Most homeowners choose not to fertilize their lawn just because they don’t know how to. And many even use fertilizers inappropriately, doing more harm than good to their lawn. To your rescue, here, we’ve listed a few smart ways on how to fertilize the lawn best way possible.
1. Know when to water your lawn
Some fertilizers require you to water the lawn before application, whereas other types, such as granulated fertilizers, might need moisture to break down. Always be mindful enough to read the fertilizer label properly and check whether you should water the lawn before or after application.
Moreover, the more your water your turfgrass, the more it grows, and the more your lawn demands fertilizers.
If you have an automatic sprinkler system, you can feed your lawn every six weeks. But if you don’t, waiting two weeks more before the next feeding might probably be the best way to go.
2. Choose Granulated Fertilizers
While spraying fertilizer, it is difficult for homeowners to spray evenly throughout the lawn. Moreover, unlike professionals, they’re not experienced in this matter as well. Thus, in order to avoid all the hassle, it is best for homeowners to opt for granulated fertilizers instead.
Granular fertilizers are incredibly easy to apply using a spreader, and most importantly, you’ll be able to get consistent coverage of your lawn with these.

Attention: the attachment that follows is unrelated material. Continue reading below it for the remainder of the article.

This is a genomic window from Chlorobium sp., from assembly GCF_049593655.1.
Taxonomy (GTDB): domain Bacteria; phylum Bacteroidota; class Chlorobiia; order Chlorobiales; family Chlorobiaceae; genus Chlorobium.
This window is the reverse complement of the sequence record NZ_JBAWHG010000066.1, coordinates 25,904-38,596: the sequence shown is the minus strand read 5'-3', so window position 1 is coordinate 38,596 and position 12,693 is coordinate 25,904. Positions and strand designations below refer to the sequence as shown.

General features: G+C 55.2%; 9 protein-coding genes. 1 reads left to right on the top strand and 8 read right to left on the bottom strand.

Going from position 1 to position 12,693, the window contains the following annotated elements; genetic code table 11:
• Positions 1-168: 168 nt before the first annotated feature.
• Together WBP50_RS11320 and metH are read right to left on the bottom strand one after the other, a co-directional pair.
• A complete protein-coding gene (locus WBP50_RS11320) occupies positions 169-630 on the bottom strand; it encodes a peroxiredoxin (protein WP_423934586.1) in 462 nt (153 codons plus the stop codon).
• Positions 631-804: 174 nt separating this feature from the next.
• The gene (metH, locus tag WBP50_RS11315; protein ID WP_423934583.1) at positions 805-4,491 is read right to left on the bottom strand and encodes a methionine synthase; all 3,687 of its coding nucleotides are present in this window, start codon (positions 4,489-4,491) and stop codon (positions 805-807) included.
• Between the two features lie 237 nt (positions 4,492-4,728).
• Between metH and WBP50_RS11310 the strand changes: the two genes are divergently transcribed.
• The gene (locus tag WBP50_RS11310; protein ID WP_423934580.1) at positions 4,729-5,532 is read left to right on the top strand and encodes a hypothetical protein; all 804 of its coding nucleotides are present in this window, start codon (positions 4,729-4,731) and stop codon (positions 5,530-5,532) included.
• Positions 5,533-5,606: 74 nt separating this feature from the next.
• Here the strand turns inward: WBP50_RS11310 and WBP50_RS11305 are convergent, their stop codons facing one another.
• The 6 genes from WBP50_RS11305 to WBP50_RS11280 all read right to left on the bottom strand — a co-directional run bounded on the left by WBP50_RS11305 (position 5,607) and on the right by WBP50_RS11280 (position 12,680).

3. Sweep up any stray fertilizer
Whenever spreading fertilizers, you’re sure to spray some on the sidewalk, driveway, or patio.
So, always make sure to sweep such areas once you’re done spreading.
Letting the stray fertilizer granules get washed away by rain will do no good; you’ll just be aiding environmental pollution as these fertilizers will eventually end up in various water resources.
4. Handle your spreader carefully
Park your spreader on a sidewalk or patio while you’re pouring the fertilizer into it. Many don’t realize that spilled granules during pouring might result in yellow or dead grass patches on your lawn, which definitely won’t look any good on your lawn.
Moreover, if you leave the hopper open while filling up the spreader, you’ll be pouring the fertilizer directly onto the lawn. So, always remember to shut it off. However, to ensure that any of these mistakes won’t occur, you can put a tarp underneath the spreader.
Most importantly, make sure that you walk at a steady pace while spreading fertilizer on the lawn.
Also, you can opt for a broadcast spreader instead of a drop spreader as they disperse fertilizers at a wider distance, thus saving you from a stripped lawn that occurs when the rows are improperly overlapped.
By now, we know that fertilizers can be harmful to our lawns if not used as directed. So, proper research and a good understanding of fertilizers are essential before applying fertilizers on your own.
If you don’t feel confident enough, you should definitely seek expert advice on what type of fertilizer your lawn requires and how often you should apply it. Moreover, know proper safety guidelines when it comes to handling fertilizers. As we all know, safety first!